In fact, it’s probably happening right now. Your mobile phones are probably buzzing with messages from all of these guys telling you what to do and what not to do. At British Airways, we’re working very hard on our response, and we’ll have more to say over the course of the next year.
Now, we are focusing on modernising our airline from the inside to the outside. Because of the changes we’re making, we were able to announce a £4.5 billion investment plan last month, which will see us take delivery of 72 aircraft over the next five years, including important new types of aircraft for BA.
And if I were to just look at our plans for 2018 – what could you expect from us? Well, we will be welcoming a team of new aircraft, including our first A320 and A321NEOs, with their significantly improved environmental performance. We’ll also be operating our biggest ever route network at British Airways, with new long-haul services launching to the Seychelles from Heathrow, and to Toronto and Las Vegas from Gatwick.
We’ll also continue to expand our short-haul network, and in total we’ll be flying 39 more routes in 2018. That’s without including the discussion on our new slots in Gatwick. I look forward to working with the team to choose the destinations that we’ll fly to. We’ll come back to you as soon as possible and let you know when they’ll be put up for sale.
We’re also growing our new leisure services from the regions which we introduced this year. From May 2018, there will be extra weekend flights from Manchester, Birmingham and Bristol.
Our transformation of Club World continues with our very well-received catering and bedding changes, which are starting to roll out beyond our New York JFK services. We launched Newark yesterday, Boston follows on Friday and San Francisco and San Jose next week. From January you will see these products spread right across our long-haul network.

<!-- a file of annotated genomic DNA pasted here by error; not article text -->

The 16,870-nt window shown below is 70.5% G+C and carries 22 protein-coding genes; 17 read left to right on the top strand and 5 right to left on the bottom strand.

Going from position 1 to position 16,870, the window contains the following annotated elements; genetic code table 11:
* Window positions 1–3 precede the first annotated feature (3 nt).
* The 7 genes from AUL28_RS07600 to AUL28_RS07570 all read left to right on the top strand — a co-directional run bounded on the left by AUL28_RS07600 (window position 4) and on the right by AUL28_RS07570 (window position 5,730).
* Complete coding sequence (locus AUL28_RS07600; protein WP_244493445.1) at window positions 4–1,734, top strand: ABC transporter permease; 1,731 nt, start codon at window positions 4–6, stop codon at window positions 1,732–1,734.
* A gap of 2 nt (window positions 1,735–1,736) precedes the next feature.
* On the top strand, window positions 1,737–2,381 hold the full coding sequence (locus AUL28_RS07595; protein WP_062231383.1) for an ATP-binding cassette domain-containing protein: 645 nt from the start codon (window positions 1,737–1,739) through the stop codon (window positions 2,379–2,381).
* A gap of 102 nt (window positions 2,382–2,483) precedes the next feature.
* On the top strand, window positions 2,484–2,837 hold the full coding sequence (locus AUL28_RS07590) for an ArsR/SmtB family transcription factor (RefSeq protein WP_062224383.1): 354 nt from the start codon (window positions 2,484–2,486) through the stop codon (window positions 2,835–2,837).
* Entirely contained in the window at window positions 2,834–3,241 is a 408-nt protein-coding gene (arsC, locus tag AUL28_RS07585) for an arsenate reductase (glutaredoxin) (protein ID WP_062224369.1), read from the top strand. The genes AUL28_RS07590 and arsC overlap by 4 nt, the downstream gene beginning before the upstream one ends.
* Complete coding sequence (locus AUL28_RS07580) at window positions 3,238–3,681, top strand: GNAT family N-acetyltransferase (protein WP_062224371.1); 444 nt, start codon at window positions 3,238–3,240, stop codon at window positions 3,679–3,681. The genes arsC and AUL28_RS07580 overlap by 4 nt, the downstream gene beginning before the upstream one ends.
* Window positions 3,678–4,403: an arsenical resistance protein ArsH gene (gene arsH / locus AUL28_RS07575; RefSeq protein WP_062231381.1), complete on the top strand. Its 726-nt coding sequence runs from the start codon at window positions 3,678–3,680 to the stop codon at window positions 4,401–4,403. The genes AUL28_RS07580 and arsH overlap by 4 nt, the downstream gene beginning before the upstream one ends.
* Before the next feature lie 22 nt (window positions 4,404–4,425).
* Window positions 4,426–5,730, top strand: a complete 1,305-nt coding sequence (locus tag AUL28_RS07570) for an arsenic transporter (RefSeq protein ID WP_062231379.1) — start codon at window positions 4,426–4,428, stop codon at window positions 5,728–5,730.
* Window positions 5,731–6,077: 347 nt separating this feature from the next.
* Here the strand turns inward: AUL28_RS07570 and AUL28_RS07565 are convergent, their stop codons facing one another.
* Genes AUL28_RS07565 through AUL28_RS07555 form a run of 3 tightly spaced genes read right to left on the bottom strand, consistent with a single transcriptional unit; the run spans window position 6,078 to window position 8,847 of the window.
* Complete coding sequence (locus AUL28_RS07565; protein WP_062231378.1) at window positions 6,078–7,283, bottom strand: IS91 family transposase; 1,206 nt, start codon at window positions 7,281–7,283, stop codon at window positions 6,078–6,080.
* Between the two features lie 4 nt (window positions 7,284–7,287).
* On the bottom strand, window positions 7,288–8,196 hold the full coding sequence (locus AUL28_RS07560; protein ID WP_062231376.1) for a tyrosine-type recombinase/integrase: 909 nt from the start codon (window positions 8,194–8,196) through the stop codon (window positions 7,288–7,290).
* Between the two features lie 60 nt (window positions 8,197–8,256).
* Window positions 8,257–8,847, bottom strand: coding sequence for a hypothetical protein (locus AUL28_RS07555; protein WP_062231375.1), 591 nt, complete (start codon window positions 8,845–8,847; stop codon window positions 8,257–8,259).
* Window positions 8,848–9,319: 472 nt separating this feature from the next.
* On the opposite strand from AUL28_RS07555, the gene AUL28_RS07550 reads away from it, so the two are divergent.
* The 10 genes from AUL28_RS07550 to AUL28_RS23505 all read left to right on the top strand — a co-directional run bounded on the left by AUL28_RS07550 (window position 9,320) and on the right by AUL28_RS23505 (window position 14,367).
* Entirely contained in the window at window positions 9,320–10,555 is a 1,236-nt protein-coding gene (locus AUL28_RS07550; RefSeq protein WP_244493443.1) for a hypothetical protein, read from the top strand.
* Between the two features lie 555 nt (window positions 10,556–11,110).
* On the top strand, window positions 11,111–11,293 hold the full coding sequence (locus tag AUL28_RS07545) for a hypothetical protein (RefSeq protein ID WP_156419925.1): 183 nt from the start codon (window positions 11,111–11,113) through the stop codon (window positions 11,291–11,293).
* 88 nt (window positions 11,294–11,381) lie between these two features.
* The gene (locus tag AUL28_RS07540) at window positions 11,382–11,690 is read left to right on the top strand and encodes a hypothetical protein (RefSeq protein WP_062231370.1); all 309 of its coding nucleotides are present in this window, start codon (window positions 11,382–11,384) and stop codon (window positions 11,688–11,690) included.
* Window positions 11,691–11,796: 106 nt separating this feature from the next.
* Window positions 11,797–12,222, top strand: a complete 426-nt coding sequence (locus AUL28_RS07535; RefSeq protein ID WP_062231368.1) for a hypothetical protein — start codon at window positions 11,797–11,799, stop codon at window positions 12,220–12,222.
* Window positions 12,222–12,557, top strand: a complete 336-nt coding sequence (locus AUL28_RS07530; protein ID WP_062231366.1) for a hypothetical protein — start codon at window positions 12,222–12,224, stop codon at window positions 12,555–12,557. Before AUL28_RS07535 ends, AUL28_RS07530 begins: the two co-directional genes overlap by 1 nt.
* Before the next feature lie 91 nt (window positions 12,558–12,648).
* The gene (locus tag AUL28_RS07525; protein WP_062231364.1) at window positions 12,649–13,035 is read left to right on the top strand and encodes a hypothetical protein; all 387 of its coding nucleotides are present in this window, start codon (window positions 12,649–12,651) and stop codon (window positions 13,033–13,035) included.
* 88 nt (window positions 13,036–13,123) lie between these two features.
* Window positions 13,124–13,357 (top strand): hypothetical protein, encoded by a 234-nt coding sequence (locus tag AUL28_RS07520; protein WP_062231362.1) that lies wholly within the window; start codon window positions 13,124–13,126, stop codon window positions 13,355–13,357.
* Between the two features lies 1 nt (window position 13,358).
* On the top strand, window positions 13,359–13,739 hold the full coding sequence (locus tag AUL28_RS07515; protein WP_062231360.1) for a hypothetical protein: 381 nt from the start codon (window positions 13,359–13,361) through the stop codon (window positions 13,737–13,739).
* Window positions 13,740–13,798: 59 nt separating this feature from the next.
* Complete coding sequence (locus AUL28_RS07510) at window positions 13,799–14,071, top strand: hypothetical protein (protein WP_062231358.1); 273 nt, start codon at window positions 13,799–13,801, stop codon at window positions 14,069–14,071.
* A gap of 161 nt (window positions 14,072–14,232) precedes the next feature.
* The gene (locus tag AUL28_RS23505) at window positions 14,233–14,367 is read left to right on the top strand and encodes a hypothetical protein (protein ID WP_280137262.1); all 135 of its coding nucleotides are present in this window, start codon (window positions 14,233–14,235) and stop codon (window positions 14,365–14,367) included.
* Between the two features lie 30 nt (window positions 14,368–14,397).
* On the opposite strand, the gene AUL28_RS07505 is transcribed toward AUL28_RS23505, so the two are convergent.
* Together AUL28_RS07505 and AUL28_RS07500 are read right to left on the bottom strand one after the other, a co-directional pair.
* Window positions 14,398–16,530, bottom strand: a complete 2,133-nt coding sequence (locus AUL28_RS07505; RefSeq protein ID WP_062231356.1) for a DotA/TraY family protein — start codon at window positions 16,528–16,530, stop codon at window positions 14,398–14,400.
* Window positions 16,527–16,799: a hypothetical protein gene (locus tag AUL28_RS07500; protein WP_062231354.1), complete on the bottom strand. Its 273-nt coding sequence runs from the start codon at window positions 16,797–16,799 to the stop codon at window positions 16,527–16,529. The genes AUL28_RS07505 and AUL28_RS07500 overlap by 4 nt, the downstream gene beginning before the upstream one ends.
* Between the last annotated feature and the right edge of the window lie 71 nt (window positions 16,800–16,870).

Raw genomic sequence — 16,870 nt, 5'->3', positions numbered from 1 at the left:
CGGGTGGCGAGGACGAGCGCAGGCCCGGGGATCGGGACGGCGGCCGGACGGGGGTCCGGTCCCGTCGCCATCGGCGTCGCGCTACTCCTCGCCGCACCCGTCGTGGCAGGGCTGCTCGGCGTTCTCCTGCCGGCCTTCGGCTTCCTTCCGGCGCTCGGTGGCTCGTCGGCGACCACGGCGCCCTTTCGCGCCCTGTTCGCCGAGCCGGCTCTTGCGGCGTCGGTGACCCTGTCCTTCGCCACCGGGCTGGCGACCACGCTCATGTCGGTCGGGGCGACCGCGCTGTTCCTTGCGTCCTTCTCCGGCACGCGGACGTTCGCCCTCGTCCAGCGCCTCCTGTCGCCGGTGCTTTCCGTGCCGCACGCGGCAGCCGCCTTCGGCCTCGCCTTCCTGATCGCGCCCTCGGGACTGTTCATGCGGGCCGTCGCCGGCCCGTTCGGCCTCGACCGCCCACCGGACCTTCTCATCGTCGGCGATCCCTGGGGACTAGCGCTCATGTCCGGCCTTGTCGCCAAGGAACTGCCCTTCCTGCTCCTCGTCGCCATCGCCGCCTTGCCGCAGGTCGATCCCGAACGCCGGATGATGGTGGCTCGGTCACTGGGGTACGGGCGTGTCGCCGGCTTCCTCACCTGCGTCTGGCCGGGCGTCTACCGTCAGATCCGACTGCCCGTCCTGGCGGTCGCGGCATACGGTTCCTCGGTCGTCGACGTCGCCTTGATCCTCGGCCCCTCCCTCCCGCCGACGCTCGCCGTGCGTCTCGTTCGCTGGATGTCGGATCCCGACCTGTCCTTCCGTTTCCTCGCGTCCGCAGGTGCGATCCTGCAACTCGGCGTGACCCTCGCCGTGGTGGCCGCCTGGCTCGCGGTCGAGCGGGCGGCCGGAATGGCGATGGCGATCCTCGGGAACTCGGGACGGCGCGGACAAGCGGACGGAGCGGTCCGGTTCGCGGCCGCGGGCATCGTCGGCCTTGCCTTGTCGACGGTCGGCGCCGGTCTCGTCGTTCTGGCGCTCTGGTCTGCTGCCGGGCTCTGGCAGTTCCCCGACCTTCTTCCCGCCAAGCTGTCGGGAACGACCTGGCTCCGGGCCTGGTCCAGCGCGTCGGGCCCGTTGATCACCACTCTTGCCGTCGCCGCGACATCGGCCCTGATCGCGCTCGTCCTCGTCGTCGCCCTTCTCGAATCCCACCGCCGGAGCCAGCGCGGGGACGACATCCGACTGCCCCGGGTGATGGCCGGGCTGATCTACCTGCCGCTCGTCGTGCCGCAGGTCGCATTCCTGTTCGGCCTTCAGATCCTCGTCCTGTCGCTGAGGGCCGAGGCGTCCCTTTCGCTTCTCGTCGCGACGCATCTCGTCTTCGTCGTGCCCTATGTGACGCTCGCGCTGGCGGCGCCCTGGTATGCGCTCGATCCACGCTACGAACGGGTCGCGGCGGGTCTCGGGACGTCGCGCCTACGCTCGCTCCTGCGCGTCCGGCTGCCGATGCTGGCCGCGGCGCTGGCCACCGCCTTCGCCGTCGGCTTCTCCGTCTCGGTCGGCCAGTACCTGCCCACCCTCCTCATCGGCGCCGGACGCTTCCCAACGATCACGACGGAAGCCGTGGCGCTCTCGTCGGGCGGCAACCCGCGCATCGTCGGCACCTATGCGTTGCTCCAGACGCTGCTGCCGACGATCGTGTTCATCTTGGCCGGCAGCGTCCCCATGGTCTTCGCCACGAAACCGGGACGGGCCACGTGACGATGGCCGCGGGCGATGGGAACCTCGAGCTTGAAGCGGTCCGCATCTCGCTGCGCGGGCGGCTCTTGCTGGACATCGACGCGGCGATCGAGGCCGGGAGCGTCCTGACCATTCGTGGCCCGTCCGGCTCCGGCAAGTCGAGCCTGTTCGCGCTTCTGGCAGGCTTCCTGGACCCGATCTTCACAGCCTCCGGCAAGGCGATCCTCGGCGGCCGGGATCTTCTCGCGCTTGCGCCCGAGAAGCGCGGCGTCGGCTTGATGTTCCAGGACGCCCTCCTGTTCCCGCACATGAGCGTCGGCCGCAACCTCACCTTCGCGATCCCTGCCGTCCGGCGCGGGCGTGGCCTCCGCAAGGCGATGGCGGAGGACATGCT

You will also see significant upgrades to catering for our economy customers in the World Traveller cabin. We will also completely re-design the lounges in JFK for Club and First, as well as in Rome and Aberdeen.
The vast majority of our global fleet will be equipped with wi-fi by the end of this year and we will have installed 72 more self-service bag drops at Heathrow for those that want to use them. We continue to try and make our customer’s journey through the airport as smooth as possible.
That’s just 2018. Over the next few years we have many more plans that will further cement our position as a premium airline committed to customer choice. I would like to end by reminding you that BA is coming up to a very special anniversary – our centenary – in 2019: 100 years.
This is a very fantastic, inspiring and motivating anniversary, and opportunity. 2019 looks like a special year in terms of certain activities. Now I’m not going to add to the vast amount of commentary on this issue, as I’m sure you’ve heard it all and more. My simple message is very clear: We’re going to be there. Regardless of what Brexit brings for us, BA is going to continue flying across the globe, linking the UK economy to the world, supporting imports and exports and continuing to hire thousands of people every year. Our best days lie ahead”.
THE (SADLY) TOO SHORT QUESTION AND ANSWER SESSION
Oliver Clark from FlightGlobal: You’re going to be shutting OpenSkies and replacing it with LEVEL in Paris. Could you explain why that business failed? Also, you have other all-business products from London City, are you reviewing those?